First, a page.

Many people are surprised that Giants star Tim Lincecum only asked for $13 million in his first year of arbitration eligibility. Given his "special accomplishments", it was possible that he could win more than $15M in arbitration. However, there are a couple of reasons that his more modest request is the right decision.
If Lincecum were to lose, he would be awarded $8M, meaning that in future years, he would be building off a base of $8M rather than a number in the low to mid teens. It would set a very low precedent for future years, and it would be difficult for him to move into the high teens in his future arbitration years, which is where the real money is. Essentially, he is potentially sacrificing $1-2M this year in order to enhance his chance of making more in future years. It is an intelligent calculation by Lincecum and his representatives.
If he set the bar too high and lost, the Players Association would be very angry. This would cost future players millions of dollars, as the precedent set for a superstar pitcher would only be $8M, significantly less than star slugger Ryan Howard was awarded, and even less than Jonathan Papelbon, a reliever, will make in his second year of arbitration eligibility.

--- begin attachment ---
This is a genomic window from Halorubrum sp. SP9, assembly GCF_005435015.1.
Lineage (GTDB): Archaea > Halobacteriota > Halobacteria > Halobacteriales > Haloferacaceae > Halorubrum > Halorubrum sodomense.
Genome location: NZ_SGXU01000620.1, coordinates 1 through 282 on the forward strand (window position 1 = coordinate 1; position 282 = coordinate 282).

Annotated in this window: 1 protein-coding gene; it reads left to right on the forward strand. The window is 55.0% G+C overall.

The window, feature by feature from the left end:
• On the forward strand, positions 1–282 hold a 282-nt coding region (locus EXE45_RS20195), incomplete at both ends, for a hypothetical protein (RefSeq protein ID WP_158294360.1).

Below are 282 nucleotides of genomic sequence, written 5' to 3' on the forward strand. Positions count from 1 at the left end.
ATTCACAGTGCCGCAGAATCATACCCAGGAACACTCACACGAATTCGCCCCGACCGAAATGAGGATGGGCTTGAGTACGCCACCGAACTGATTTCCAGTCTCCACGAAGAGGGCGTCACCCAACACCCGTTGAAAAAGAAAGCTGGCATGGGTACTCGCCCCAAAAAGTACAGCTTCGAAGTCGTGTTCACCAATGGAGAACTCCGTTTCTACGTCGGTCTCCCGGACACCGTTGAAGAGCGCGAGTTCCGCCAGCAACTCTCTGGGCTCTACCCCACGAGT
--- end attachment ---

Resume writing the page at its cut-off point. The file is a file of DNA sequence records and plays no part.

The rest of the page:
However, the real moral of this story is to not let star players become Super Two's. If the Giants had called him up only a few weeks later in 2007 he most likely would not have been arbitration eligible for another year. Lincecum had 2.148 years of service time, and the player with the least amount of service time who qualified for Super Two status was Mike Fontenat at 2.139. Ouch.